I’ve just finished re-reading Shaman’s Crossing by Robin Hobb. (I bought and read the hardback as soon as it came out, and this is my first re-read.) It’s a good story and a world that obviously has a lot of depth to it beyond what we have yet seen. But there are some seriously distracting errors. I’m not referring to the fact that the map is completely broken, with Canby, a town that Nevare and his father pass through on the way down the river to Old Thares, positioned well downstream of Old Thares. And I’m not talking about the basic typos that ought to have been caught in the copy-editing: the wrong ‘to’, commas instead of apostrophes, even a couple of sentences missing their crucial verb which then has to be inferred from the surrounding context. All these throw me out of the story and remind me that I’m just looking at words on a page. But they’re less annoying on the second reading.
That’s because, all the way through, I was seriously distracted by the confusion over exactly how many nobles, old and new, there are. On page 155, we are told that King Troven elevated ‘a double dozen’ soldier sons to noblehood. We are not told how many old nobles there are, but it can’t be much more than twice that number for the complaints of dilution to have any validity.
The second sons of all these nobles are sent to the Academy (and no-one else is). In Nevare’s house and year, there are twelve boys, all second sons of new nobles (page 199). There is also another house whose first year consists of second sons of new nobles, and there are fifteen of them (page 214). So, twenty-four noble families, with one son each, have somehow managed to produce twenty-seven boys between them, all exactly the same age. Moreover, the new noble boys have also outnumbered the old noble boys in the previous two years of intake in the Academy as well (page 179). So where are all these second sons coming from?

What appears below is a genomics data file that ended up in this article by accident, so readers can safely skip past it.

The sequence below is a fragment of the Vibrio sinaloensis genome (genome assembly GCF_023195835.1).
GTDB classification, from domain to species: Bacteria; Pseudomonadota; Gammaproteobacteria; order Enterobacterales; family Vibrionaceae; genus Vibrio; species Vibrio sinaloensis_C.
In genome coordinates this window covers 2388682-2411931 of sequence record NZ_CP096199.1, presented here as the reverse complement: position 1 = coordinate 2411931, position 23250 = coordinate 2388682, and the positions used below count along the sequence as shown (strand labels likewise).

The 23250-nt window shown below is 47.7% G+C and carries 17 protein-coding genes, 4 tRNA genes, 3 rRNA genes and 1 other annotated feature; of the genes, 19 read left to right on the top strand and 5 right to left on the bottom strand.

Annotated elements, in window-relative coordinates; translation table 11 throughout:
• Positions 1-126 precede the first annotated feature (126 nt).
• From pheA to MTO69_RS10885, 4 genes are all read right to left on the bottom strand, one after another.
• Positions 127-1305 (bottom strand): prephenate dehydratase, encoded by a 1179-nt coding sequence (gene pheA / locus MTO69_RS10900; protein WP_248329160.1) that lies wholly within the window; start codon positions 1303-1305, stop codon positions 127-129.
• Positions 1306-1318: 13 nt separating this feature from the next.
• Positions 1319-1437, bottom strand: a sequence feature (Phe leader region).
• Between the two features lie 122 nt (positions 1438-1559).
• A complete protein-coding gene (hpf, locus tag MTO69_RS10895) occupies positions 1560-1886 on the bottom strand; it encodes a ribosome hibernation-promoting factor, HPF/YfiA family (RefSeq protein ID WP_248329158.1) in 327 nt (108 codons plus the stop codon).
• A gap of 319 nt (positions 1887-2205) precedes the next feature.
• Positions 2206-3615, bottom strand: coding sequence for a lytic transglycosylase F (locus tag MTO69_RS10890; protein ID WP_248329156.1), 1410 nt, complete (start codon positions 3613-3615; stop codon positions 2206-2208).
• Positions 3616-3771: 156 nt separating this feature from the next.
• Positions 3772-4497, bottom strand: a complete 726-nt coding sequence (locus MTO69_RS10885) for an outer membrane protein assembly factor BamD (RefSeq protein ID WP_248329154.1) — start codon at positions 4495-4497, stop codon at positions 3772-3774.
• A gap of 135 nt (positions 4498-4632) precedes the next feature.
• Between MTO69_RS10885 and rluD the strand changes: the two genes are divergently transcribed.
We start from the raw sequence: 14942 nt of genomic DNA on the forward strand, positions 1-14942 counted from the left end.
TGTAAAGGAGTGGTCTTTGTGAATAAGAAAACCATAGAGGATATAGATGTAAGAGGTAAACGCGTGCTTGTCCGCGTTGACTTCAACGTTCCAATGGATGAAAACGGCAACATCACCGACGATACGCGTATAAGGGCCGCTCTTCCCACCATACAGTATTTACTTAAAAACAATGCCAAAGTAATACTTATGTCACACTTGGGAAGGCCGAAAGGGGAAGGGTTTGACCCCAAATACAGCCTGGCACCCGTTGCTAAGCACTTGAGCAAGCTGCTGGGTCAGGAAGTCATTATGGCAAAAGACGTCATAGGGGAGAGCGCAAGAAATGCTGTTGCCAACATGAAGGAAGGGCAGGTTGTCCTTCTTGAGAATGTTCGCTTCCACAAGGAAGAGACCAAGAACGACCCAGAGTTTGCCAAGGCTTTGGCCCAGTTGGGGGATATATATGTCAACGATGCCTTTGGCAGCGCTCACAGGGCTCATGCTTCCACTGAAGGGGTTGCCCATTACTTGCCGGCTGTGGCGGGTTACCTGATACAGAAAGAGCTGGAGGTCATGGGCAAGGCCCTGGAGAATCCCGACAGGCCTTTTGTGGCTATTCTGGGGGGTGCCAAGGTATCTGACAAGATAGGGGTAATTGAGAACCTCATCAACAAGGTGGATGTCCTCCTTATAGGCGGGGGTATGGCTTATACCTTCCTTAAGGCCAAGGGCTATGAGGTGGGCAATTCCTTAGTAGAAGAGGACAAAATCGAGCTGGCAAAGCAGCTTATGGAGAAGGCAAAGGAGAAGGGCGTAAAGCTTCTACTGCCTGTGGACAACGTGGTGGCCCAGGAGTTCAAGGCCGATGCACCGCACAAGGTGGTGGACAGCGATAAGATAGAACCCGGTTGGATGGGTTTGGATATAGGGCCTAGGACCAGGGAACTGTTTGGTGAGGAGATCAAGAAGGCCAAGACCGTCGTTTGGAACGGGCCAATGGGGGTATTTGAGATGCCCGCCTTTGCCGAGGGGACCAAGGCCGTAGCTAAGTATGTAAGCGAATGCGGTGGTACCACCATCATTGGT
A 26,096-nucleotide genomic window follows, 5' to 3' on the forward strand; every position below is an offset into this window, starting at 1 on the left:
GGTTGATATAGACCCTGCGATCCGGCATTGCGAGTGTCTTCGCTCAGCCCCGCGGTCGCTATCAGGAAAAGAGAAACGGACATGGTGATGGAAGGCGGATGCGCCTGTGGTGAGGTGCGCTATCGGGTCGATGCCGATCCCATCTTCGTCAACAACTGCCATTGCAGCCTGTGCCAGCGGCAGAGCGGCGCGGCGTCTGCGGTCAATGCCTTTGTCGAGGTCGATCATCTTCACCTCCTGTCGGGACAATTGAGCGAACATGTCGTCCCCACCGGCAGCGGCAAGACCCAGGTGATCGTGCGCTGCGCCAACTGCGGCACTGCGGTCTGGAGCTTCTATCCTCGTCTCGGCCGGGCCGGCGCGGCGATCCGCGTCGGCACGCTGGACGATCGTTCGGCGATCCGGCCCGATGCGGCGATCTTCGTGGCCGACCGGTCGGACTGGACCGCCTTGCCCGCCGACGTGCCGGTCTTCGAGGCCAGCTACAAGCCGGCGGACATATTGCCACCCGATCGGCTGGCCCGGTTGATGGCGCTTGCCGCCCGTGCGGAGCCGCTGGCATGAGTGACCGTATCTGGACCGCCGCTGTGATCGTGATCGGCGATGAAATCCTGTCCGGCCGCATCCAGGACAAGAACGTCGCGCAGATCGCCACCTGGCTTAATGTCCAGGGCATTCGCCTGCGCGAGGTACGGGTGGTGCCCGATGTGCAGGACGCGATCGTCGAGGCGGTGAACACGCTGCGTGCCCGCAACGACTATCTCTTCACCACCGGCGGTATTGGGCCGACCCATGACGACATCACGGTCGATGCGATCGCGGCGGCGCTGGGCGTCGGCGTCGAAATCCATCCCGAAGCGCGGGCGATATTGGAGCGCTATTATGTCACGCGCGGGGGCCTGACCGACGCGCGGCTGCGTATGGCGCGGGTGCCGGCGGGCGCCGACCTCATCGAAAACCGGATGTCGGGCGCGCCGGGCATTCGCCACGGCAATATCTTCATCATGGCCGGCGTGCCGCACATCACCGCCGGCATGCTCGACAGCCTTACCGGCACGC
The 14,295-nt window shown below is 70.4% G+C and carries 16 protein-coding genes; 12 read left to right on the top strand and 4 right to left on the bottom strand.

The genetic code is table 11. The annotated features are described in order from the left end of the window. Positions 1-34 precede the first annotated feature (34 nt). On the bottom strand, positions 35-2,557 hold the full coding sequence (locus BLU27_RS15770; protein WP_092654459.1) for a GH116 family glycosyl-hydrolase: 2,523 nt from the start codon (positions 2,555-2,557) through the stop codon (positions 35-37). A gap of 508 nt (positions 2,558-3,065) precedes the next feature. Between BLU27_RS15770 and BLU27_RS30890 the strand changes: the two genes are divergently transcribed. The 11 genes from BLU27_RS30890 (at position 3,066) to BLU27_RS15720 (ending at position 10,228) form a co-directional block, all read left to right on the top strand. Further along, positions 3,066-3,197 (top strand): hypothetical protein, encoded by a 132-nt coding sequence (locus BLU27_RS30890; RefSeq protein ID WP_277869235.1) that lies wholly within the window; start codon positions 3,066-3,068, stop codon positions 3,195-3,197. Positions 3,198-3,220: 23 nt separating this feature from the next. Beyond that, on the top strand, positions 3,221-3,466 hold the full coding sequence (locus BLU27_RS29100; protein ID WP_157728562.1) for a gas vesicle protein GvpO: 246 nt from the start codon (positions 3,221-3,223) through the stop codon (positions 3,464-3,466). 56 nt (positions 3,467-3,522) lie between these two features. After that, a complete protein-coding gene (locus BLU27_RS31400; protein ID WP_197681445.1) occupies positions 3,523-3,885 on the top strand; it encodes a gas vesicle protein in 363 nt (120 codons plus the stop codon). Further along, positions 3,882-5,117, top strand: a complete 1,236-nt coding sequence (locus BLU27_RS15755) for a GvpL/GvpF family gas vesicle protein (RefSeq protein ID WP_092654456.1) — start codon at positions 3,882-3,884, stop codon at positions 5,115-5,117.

I can’t find any indication that the King elevated any other soldiers at any other time. But even if he did, if the number of sons in the Academy is truly representative of the number of noble families, then the kingdom must have a truly unsustainable number of nobles, even if it is expanding (and I very much get the impression that a lot of the land is unclaimed by any noble). Assuming an annual intake of about thirty-five (to tie in with what’s been said about new noble sons outnumbering the old), then we have around a hundred students at the Academy at any one time. Remember, only one son per family gets to go. It’s unlikely that all the families would have soldier sons of an age to go to the Academy in the same three-year period: there’s certainly no sign that the Academy has had trouble getting students in the past; if anything they’ve had far more than they can handle. And not every family has a second son, we are reminded several times. So we’re talking at most ten per cent of the noble population represented at the Academy, which in turn means at least a thousand noble families. Not all with estates, granted; some of the old nobles are living in ‘genteel poverty’, we’re told. But most of them are living reasonably grandly on profits and taxes from their land. Which takes a lot of people working a lot of land.
How is this supposed to work? Have I missed something?